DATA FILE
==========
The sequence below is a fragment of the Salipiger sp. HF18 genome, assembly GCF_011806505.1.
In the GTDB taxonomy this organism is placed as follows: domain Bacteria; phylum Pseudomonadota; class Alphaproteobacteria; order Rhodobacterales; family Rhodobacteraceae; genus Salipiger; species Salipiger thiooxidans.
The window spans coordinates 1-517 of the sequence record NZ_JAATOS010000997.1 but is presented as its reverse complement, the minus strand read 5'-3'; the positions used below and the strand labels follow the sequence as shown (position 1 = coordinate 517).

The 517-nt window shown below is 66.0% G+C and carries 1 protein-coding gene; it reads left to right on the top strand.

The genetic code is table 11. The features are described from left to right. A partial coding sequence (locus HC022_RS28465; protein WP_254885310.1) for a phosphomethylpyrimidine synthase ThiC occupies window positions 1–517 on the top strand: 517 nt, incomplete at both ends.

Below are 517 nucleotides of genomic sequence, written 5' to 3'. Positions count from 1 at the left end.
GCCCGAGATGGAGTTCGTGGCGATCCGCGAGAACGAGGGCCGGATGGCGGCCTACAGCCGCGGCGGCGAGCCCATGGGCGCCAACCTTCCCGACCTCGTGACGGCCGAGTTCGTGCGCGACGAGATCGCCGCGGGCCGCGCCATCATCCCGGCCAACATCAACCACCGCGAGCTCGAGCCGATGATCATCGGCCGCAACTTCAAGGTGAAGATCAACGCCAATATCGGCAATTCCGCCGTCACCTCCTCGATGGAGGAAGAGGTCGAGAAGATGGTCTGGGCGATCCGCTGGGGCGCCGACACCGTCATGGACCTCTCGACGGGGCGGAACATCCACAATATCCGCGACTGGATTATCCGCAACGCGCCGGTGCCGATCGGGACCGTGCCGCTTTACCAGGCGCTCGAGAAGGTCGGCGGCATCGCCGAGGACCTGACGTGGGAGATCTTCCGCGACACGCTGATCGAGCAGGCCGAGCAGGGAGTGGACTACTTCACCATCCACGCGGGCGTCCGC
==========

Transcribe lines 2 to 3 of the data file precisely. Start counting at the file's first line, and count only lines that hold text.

In the GTDB taxonomy this organism is placed as follows: domain Bacteria; phylum Pseudomonadota; class Alphaproteobacteria; order Rhodobacterales; family Rhodobacteraceae; genus Salipiger; species Salipiger thiooxidans.
The window spans coordinates 1-517 of the sequence record NZ_JAATOS010000997.1 but is presented as its reverse complement, the minus strand read 5'-3'; the positions used below and the strand labels follow the sequence as shown (position 1 = coordinate 517).